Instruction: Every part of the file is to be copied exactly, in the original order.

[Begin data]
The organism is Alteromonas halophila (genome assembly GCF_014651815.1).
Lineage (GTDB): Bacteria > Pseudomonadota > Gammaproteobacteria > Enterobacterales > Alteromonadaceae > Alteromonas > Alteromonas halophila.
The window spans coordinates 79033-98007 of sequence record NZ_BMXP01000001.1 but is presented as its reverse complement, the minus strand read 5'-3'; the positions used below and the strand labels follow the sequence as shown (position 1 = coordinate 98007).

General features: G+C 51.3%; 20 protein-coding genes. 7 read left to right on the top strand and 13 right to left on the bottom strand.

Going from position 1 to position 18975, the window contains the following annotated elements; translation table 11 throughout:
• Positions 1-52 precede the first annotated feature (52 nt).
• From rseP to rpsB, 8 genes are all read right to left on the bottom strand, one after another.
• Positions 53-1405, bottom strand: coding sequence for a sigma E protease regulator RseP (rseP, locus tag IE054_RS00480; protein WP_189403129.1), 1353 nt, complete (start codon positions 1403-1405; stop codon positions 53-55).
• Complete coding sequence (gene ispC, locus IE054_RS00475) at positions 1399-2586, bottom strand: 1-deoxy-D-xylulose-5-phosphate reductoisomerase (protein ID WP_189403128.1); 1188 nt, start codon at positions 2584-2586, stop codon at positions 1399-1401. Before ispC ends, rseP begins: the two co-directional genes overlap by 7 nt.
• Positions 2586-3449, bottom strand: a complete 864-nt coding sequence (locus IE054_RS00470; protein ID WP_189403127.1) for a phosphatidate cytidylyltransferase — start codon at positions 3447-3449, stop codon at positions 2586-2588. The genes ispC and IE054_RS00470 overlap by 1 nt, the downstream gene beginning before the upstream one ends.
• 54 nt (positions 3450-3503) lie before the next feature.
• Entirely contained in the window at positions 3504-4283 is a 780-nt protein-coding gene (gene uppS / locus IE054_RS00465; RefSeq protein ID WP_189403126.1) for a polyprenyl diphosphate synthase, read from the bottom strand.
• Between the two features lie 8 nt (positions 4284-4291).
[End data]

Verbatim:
The organism is Alteromonas halophila (genome assembly GCF_014651815.1).
Lineage (GTDB): Bacteria > Pseudomonadota > Gammaproteobacteria > Enterobacterales > Alteromonadaceae > Alteromonas > Alteromonas halophila.
The window spans coordinates 79033-98007 of sequence record NZ_BMXP01000001.1 but is presented as its reverse complement, the minus strand read 5'-3'; the positions used below and the strand labels follow the sequence as shown (position 1 = coordinate 98007).

General features: G+C 51.3%; 20 protein-coding genes. 7 read left to right on the top strand and 13 right to left on the bottom strand.

Going from position 1 to position 18975, the window contains the following annotated elements; translation table 11 throughout:
• Positions 1-52 precede the first annotated feature (52 nt).
• From rseP to rpsB, 8 genes are all read right to left on the bottom strand, one after another.
• Positions 53-1405, bottom strand: coding sequence for a sigma E protease regulator RseP (rseP, locus tag IE054_RS00480; protein WP_189403129.1), 1353 nt, complete (start codon positions 1403-1405; stop codon positions 53-55).
• Complete coding sequence (gene ispC, locus IE054_RS00475) at positions 1399-2586, bottom strand: 1-deoxy-D-xylulose-5-phosphate reductoisomerase (protein ID WP_189403128.1); 1188 nt, start codon at positions 2584-2586, stop codon at positions 1399-1401. Before ispC ends, rseP begins: the two co-directional genes overlap by 7 nt.
• Positions 2586-3449, bottom strand: a complete 864-nt coding sequence (locus IE054_RS00470; protein ID WP_189403127.1) for a phosphatidate cytidylyltransferase — start codon at positions 3447-3449, stop codon at positions 2586-2588. The genes ispC and IE054_RS00470 overlap by 1 nt, the downstream gene beginning before the upstream one ends.
• 54 nt (positions 3450-3503) lie before the next feature.
• Entirely contained in the window at positions 3504-4283 is a 780-nt protein-coding gene (gene uppS / locus IE054_RS00465; RefSeq protein ID WP_189403126.1) for a polyprenyl diphosphate synthase, read from the bottom strand.
• Between the two features lie 8 nt (positions 4284-4291).